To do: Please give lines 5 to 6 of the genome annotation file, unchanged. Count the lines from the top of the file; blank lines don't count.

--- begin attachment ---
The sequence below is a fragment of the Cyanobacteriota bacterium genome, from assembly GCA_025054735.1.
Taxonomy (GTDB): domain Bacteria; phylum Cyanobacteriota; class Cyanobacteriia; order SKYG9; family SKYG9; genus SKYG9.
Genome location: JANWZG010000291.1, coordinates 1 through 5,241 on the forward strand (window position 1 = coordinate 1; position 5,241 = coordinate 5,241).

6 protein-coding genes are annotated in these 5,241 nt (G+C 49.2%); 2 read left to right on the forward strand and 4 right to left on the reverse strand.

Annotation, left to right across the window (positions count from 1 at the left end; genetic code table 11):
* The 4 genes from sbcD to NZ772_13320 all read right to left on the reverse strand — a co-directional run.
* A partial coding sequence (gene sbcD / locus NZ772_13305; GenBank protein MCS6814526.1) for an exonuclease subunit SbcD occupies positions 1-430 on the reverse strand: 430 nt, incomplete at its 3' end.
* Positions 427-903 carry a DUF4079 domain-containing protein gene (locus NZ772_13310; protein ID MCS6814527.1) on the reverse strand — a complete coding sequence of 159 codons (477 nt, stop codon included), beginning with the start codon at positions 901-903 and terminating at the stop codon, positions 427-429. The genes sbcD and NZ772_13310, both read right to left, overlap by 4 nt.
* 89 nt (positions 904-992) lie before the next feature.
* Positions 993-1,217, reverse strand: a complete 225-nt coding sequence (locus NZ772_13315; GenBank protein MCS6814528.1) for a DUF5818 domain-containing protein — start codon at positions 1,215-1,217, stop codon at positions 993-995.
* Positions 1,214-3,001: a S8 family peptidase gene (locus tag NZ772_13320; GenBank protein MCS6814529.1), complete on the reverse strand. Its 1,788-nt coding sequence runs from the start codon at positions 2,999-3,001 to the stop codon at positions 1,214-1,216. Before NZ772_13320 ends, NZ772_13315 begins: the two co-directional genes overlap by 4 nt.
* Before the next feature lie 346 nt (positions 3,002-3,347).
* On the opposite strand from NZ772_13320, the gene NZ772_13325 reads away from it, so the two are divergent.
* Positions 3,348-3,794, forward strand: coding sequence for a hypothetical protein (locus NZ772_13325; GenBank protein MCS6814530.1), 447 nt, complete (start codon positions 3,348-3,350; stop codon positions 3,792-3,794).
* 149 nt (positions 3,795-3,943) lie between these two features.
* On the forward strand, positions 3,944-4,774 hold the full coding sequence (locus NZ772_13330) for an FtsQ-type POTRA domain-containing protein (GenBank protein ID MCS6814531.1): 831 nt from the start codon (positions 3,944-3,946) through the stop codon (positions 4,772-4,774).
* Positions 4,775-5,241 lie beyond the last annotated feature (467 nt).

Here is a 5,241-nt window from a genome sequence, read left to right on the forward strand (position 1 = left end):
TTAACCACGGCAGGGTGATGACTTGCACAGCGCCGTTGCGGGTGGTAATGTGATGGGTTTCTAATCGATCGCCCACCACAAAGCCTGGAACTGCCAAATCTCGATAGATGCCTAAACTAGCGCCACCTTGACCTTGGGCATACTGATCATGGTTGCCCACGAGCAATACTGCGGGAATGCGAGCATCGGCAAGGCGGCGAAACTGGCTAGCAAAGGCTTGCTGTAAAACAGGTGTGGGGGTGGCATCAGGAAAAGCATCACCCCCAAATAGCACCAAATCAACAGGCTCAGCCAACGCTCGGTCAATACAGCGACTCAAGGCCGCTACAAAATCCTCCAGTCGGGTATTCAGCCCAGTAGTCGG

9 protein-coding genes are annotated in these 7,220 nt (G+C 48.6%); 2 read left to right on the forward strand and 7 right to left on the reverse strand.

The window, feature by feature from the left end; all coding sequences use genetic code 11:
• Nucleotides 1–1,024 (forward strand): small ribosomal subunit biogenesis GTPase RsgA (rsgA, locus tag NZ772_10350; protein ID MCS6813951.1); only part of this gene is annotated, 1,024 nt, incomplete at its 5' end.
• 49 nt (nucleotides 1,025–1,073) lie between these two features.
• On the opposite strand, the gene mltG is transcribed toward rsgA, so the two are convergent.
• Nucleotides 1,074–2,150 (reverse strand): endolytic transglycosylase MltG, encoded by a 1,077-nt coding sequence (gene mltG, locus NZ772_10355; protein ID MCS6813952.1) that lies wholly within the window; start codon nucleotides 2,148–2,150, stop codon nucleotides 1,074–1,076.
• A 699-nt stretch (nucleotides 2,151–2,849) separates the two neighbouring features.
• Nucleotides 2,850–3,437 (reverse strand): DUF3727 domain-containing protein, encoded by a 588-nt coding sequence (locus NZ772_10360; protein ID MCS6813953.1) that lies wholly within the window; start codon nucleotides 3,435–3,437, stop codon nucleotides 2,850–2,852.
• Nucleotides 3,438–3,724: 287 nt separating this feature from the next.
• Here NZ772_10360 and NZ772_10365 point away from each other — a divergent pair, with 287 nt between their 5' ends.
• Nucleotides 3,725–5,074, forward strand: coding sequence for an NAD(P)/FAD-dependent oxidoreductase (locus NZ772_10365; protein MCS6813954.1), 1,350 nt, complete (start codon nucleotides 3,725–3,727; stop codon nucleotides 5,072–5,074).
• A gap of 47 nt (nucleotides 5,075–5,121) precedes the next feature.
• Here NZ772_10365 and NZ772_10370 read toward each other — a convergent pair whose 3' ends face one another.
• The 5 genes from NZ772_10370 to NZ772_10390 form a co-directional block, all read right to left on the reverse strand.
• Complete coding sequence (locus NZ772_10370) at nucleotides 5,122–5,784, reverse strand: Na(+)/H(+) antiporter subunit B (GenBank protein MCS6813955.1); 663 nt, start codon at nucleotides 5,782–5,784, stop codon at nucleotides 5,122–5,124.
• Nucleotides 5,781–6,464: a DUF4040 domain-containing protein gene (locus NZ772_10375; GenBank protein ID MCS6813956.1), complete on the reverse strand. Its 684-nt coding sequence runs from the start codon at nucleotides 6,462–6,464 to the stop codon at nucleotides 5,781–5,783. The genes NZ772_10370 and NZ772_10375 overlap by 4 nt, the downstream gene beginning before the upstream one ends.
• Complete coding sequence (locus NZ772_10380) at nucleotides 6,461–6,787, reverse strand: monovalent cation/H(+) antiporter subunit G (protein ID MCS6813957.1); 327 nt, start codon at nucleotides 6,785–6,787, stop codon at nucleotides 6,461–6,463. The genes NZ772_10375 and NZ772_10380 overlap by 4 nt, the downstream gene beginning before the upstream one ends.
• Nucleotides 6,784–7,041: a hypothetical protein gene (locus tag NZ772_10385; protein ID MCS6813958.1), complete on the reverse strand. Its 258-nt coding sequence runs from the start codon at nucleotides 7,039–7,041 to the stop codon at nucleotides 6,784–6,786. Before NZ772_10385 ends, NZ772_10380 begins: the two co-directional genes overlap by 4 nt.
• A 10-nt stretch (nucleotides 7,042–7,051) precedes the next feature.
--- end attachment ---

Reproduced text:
Annotation, left to right across the window (positions count from 1 at the left end; genetic code table 11):
* The 4 genes from sbcD to NZ772_13320 all read right to left on the reverse strand — a co-directional run.